Cultivating trusting interpersonal relationships at work can serve as an antidote for many of the stressful challenges individuals confront. “Money can’t buy work engagement” reflects another essential insight: In low-engagement organizations, pay raises do not seem to neutralize or override the absence of other crucial factors. In the modern era of high worker turnover, employers are learning this lesson the hard way.

In a widely quoted Gallup poll of over 1 million workers in the US, several factors were found to be responsible for individuals considering leaving their jobs voluntarily. Analyzing these findings, Gallup concluded that about 75% of the surveyed employees cited a cluster of motives linked to manager-related considerations.[5] Given the high cost of worker turnover and recognizing the manager’s critical impact on workforce stability, these findings have spurred many organizations to invest substantial resources to improve managerial hiring.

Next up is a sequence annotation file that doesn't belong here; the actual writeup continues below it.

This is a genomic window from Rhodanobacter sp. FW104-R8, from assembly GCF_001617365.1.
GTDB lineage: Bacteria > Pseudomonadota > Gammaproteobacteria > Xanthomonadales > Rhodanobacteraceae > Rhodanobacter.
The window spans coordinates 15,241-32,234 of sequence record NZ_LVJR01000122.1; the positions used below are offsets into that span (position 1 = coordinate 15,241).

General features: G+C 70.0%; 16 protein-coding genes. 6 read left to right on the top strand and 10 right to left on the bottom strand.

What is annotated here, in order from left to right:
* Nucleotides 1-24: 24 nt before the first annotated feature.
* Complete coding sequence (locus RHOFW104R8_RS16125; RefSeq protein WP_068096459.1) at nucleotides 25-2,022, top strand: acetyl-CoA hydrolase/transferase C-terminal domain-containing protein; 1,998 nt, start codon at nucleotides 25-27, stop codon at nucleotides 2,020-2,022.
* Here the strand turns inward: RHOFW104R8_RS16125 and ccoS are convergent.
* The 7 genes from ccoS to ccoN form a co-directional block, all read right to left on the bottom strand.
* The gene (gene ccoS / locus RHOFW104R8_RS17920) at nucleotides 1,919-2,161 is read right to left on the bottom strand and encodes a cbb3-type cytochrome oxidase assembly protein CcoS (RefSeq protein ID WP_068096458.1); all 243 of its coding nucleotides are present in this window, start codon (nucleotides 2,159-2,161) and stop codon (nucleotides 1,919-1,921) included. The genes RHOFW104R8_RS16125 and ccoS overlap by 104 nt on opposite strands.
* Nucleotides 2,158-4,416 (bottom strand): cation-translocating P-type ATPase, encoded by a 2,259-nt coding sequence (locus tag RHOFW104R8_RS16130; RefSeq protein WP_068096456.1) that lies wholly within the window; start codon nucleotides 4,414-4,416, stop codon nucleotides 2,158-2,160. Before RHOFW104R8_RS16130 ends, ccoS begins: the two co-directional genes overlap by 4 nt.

Points to ponder:

  • Making job comparisons is common among acquaintances. You may hear them citing concrete, measurable, extrinsic criteria, such as monetary benefits, vacation days, commuting time, and parking spaces. However, the intangibles at work are harder to compare. Friends might lead you to rethink career decisions in order to upgrade your tangibles. Beware! Be sure to think long and hard about the factors that have satisfied you in your current position, and carefully weigh the benefits of shorter commutes vs. giving up your colleagues’ companionship or putting off your passion.